Last summer, I holed up at Jacobs Pillow Dance Festival, where I spent hours watching dance on stage and in the archives. In mid-August, I will be heading back, this time as a scholar-in-residence, a big step up from pest-in-residence.
I prefer to goof off at home and have already clocked in some serious Mad Men marathon-ing. Vacations are better put to use as immersion excursions. Apparently, I am not the only dance nerd in town. Others are spending their precious down time doing just what they love, dancing. For this crop, summer seems to be more about changing the where than the what.
Over the course of the summer, Dominic Walsh and his dancers have traipsed through Italy and England, aerial dancer Amy Ell swung from silks over castle country in Bratislava, Slovakia, and Houston Ballet principal Connor Walsh played the prince in Giselle in Japan.
Wait there's more.
Houston Met dancer and company manager Marlana Walsh-Doyle shared her summer plans with me while we were hanging out at a sleek bar during the Dance/USA conference. Walsh-Doyle and Presidential Scholar Robert Moore head to New York City later this month to perform Joe Celej's sensuous duet,
What More, originally created for her and Celej. Moore, Celej's former student and HSPVA grad, will be attending Juilliard in the fall. What More is a gorgeous duet that examines the push and pull of a love relationship.
"This piece fits me like a glove because I was part of the creative process with Joe; it was choreographed and molded on my body," Walsh-Doyle says. "Every time I perform or rehearse it, there are new things to discover. This particular performance is different because I have performed it only with Joe for the last five years. Robbie Moore is so mature in the way that he approaches movement."
Facebook photos of Houston Ballet principal Melody Herrera rehearsing a new work by the renown Annabelle Lopez Ochao tipped me off to her summer fling with Seattle's bold new ballet company Whim W'him directed by Pacific Northwest Ballet (PNB) principal Olivier Wevers. The show isn't until January, but summer is ideal time to find top dancers off duty.
Herrera and Postelwaite grew up together in Santa Cruz, California. He performed the prince to her Clara in The Nutcracker when they were kids.
"We danced our little hearts out during our teens," Herrera says. "This is so special because not only because both the pieces are innovative and exciting, but because I am dancing with ballet brother Lucien. Although we have returned to guest together in Santa Cruz, this is the first time a piece has been created for the two of us."
Wevers and Herrera hit it off too.
"I had such a great time with Melody. She is so genuine and dedicated, and it shows in her dancing. It has been wonderful to witness her and Lucien dancing with so much generosity towards each other," Wevers says. "We also got to know each other a more, and share a few memorable moments outside of the studio. Her laugh is contagious, but so is her passion for what she does."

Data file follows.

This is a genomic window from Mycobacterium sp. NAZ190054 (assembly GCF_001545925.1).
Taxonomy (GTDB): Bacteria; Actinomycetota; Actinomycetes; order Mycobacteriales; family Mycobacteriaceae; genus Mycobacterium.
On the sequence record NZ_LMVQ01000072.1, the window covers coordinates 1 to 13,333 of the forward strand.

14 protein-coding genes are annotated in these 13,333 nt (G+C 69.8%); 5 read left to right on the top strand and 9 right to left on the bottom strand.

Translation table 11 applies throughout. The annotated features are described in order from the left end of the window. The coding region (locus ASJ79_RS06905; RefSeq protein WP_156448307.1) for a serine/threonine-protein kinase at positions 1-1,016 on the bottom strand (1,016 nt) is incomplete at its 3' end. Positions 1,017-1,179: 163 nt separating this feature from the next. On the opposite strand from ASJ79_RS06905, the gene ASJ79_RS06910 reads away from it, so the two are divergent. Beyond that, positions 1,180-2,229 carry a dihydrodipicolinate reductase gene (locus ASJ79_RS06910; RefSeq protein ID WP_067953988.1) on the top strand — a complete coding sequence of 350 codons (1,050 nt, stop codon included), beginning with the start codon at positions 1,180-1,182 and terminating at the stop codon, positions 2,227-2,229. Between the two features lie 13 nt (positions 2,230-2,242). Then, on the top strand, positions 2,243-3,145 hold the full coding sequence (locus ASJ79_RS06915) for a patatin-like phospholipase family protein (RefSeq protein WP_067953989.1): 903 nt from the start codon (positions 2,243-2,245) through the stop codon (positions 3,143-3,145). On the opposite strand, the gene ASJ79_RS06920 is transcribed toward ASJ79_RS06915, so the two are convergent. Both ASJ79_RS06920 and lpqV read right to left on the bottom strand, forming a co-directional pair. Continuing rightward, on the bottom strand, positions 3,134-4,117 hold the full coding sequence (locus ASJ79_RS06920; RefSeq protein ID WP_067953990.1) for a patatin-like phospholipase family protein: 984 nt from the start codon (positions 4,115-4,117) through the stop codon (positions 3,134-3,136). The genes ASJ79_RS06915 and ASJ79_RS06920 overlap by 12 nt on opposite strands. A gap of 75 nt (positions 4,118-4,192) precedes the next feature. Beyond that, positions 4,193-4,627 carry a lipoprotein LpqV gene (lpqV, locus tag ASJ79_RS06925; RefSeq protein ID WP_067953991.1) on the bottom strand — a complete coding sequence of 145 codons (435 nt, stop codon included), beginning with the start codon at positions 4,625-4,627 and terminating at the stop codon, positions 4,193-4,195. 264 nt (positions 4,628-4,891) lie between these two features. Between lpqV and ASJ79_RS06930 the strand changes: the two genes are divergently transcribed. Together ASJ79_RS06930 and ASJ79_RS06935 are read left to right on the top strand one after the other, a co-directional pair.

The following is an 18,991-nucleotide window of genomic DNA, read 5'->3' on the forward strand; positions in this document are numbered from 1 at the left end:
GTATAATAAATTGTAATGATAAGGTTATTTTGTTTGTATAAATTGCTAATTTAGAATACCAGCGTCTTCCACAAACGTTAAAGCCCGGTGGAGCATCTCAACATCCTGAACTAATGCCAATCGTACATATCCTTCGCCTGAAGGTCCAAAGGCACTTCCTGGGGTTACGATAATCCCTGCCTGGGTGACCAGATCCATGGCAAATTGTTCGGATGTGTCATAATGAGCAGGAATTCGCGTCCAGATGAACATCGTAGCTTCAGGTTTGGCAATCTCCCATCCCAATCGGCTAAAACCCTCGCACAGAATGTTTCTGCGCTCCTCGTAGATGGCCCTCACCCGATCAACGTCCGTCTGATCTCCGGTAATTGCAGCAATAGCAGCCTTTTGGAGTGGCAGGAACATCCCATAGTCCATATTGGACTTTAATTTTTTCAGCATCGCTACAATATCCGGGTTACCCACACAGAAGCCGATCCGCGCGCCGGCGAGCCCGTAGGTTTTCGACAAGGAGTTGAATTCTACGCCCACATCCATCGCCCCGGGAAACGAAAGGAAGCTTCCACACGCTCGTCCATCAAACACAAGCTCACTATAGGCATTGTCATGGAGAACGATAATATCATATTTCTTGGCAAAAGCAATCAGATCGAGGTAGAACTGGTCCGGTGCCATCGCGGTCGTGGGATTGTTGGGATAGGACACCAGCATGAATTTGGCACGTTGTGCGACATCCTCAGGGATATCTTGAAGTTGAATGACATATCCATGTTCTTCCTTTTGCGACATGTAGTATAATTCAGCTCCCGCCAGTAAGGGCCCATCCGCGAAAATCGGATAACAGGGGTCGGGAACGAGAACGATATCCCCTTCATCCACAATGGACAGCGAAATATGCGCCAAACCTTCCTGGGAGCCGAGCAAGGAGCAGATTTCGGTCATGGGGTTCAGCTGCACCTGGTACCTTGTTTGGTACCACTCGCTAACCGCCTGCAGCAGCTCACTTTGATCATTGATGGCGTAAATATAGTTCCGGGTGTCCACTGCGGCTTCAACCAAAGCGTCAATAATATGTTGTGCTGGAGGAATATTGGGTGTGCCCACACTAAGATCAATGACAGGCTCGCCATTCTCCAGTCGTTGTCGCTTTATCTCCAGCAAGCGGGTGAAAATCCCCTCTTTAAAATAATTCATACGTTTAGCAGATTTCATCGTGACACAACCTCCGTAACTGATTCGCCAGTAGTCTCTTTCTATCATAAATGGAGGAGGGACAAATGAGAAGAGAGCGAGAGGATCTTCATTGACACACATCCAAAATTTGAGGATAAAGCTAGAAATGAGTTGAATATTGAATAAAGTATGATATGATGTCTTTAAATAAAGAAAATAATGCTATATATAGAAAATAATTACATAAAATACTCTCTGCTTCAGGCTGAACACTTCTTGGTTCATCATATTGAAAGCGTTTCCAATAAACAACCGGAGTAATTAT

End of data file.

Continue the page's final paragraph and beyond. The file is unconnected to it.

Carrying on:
Erin Reck traveled back to the big apple to dance with post-modern wonder Molly Rabinowitz/Liquid Grip at the Joyce SoHo. Drawn to Rabinowitz's sheer athleticism, Reck excels in full-bodied idiosyncratic choreography.
"Molly and I have a similar way of moving. I get her work somehow. On a deeper level, there is a profound amount of trust between us that was instant but has also developed over the years," Reck writes via email form New York. "I can just get on her train and ride with her."
Currently, Reck divides her time between Houston and New York, but dance audiences can look forward to her sassy duet on the Weekend of Texas Contemporary Dance bill in September at Miller Outdoor Theatre.
University of Houston faculty and Travesty Dance Group members Karen Stokes and Teresa Chapman escaped to Sweden to perform in Abundance 2010, a dance and choreography festival in Karlstad. Stokes choreographed 2 for 1, a duet fusing song, text and dance. When not dancing they enjoyed the hoopla over Princess Victoria's royal wedding and a special tour of the Alma Lov Museum.
Chapman and Stokes went to town on their Swedish travels, so much I had to keep bringing the conversation around to the dance stuff. Clearly, this pair has the dance vacay concept down.
"We actually did work," Stokes insists. "We performed a 30-minute duet, I taught a workshop and participated of a panel on aesthetics and the body politic. There was time to soak up the magic of Sweden too."
Chapman found Stokes' work both intimate and challenging.
"The piece is a poignant reminder to cherish the everyday moments in life," says Chapman, who is full of travel tips, "Stay at the Berns Hotel, great rooms and rock stars galore. Every meal was good but take your Visa because they don't take American Express and it ain't cheap.
Head to Old Town Gamla Stan for for jazz at Stampen Pub, but beware of the Swedish business men."
Chapman already has plans in motion for next summer to teach in Costa Rica and Italy. Let's give this girl a dance travel show.
Karen Stokes and Teresa Chapman look like they are having way too much fun in their Sweden travel journal: